Shifting from Transit to Mobility

To develop sustainable, equitable and livable communities, the transportation industry is moving away from a segmented view of the market to an integrated model. But where do we start?

Weekend trip in Milan? Nice. Upon arrival, you take the metro to your accommodation that you booked in a quiet residential area, to get away from other tourists. You settle for a 4-day public transport pass that’s valid for all public transport in Milan. Based on a local’s tip, you decide to make a daytrip to Como Lake. Wanting to use sustainable mobility options, you hop on a train at the central station of Milan. To your bewilderment, it turns out on the train that your 4-day pass covers all modes, except the regional train. And somehow, you were supposed to know that.

Happen to be in London? Got a busy agenda, moving around a lot? You just used your contactless bank card on the Tube, easy-peasy. Now, you want to stick to sustainable mobility modes for the rest of your journey. Great, you launch Google Maps and select Santander Cycles. Oh, you need to download an app, create an account and provide all your payment information. Ok, never mind. Maybe a shared e-scooter? At least it’s electric. You select Lime. Oh, you need to download an app again and go through the same process… hmm. Then let’s just hail a black cab and hope that you can pay for the ride with your bank card.

Currently based in San Francisco and travelling to Sacramento and Monterey for business? You’re already used to carrying a stack of transit cards for each of these regions, they’re all in your wallet. While having your breakfast, you are trying to remember whether you have enough balance on your transit cards after your last trip, or if you need to leave your home 10 minutes early to have time to top them up. You booked 2 hours of admin time in your calendar at the end of the month to arrange reimbursement for all your trips. Meanwhile, you can’t stop thinking about why this has to be so complicated? Why can’t you just simply link your trip expenses to your projects directly, as you do when using Uber?

These are mobility stories that sound all too familiar and share the same trait: a painfully segmented mobility experience by mode, geography, authority, or public and private operator. To develop future-proof mobility systems that make choosing sustainable options easy and contribute to a more equitable society, we need to establish a holistic view of the integrated mobility ecosystem. 

Photo by Markus Spiske on Unsplash

For customers, this means the ability to seamlessly switch between different modes of travel and have sustainable mobility options at their fingertips. Over the past year, we’ve seen promising developments emerging such as:

  • California is ensuring interoperability across transit agencies statewide without the need for one central fare collection system by enabling contactless open fare payment systems.
  • Universal basic mobility pilots in the U.S. have been launched with the goal of understanding how having a minimum guaranteed level of transportation could change the economic and social aspects of a person’s life for the better.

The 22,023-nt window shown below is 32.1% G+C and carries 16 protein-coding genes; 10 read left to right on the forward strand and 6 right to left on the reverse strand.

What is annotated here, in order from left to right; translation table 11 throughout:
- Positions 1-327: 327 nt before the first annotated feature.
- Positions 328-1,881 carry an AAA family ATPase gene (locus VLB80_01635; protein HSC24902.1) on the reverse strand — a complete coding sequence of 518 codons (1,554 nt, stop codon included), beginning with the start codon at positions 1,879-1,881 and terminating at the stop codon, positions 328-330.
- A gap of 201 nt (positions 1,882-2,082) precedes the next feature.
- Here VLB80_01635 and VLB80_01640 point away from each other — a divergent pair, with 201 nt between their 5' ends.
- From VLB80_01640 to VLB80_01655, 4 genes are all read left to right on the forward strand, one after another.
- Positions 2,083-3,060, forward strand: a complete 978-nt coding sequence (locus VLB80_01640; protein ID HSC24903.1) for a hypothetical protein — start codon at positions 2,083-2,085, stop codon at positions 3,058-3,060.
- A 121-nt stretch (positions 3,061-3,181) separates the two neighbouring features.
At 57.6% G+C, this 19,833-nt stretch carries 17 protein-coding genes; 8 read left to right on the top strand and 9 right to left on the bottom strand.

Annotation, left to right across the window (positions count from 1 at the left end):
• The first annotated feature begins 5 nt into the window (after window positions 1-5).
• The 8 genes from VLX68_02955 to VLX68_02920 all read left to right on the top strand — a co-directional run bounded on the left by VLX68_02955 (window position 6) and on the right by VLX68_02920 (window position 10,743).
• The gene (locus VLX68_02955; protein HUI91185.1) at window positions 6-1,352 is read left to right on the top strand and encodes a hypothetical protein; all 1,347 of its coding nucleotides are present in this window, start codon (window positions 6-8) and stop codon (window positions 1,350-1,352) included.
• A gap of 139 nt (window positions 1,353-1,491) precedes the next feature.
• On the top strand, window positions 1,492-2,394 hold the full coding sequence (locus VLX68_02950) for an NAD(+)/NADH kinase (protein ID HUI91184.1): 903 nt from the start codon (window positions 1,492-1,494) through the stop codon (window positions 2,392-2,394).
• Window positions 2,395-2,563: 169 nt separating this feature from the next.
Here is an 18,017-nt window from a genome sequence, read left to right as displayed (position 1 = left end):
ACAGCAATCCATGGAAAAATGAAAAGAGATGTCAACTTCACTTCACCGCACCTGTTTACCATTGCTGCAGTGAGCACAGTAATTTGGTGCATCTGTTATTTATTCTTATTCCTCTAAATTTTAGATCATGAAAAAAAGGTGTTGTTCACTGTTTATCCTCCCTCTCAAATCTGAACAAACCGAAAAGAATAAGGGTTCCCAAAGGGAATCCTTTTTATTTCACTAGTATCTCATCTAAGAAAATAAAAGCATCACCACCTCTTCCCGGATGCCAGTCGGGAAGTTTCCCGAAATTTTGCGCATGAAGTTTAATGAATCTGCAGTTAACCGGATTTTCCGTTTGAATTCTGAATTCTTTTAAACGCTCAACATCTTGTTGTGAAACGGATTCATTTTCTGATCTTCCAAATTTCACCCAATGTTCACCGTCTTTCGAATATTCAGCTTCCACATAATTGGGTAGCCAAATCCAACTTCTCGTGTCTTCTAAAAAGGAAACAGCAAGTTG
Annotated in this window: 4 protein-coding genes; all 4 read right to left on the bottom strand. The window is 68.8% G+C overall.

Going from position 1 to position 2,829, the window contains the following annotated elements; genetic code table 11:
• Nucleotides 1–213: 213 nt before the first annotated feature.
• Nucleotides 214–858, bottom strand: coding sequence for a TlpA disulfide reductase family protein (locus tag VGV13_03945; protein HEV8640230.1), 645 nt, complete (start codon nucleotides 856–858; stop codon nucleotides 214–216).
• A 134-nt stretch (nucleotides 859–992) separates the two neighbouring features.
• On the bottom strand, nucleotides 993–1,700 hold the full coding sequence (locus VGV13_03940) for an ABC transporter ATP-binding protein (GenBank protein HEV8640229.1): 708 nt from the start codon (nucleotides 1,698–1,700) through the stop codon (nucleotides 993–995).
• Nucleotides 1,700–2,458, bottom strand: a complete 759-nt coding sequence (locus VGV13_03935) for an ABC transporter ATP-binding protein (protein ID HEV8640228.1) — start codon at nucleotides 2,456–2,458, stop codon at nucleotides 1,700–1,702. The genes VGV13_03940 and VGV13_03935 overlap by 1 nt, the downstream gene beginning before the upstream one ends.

• London aims at altering its residents’ driving behavior by extending the city’s Ultra-low Emission Zone. By doing so, London visibly changed people’s mobility choices: in the week following the expansion, shared e-scooter companies noticed a 30% increase in the use of their vehicles.
  • The largest public transport operators in the Netherlands decided to organize a nationwide ecosystem for Mobility-as-a-Service, instead of only launching their own applications. The RiVier platform will connect any mobility provider with MaaS provider who play by the rules of the platform.
  • Paris recognized that to make people use their bikes instead of their cars, the infrastructure supporting these modes must give the same level of confidence to people and must ensure people can get from A to B, no matter where they are. Therefore, Paris is committed to making the city 100% bikeable.

These regions are making a serious effort to develop mobility systems that serve sustainable, equitable and livable communities, and continuing to explore options to align incentives to make it work. Learnings from other industries show that only those ecosystems are sustainable in which all parties are benefiting from participation. These ecosystems are characterized by a well-defined governance structure, clear interfaces, and viable business models and rules. The regions that will be able to organize for such mobility ecosystems are expected to show the way forward.

The jury is still out on who is going to crack the problem first, but it’s clear that the governance of mobility is crucial to enable such developments. Will it be a need for changes in mandates? Or in organizational structures? Will governments need to alter their way of collaboration with the private sector? Or the type of talent they employ?

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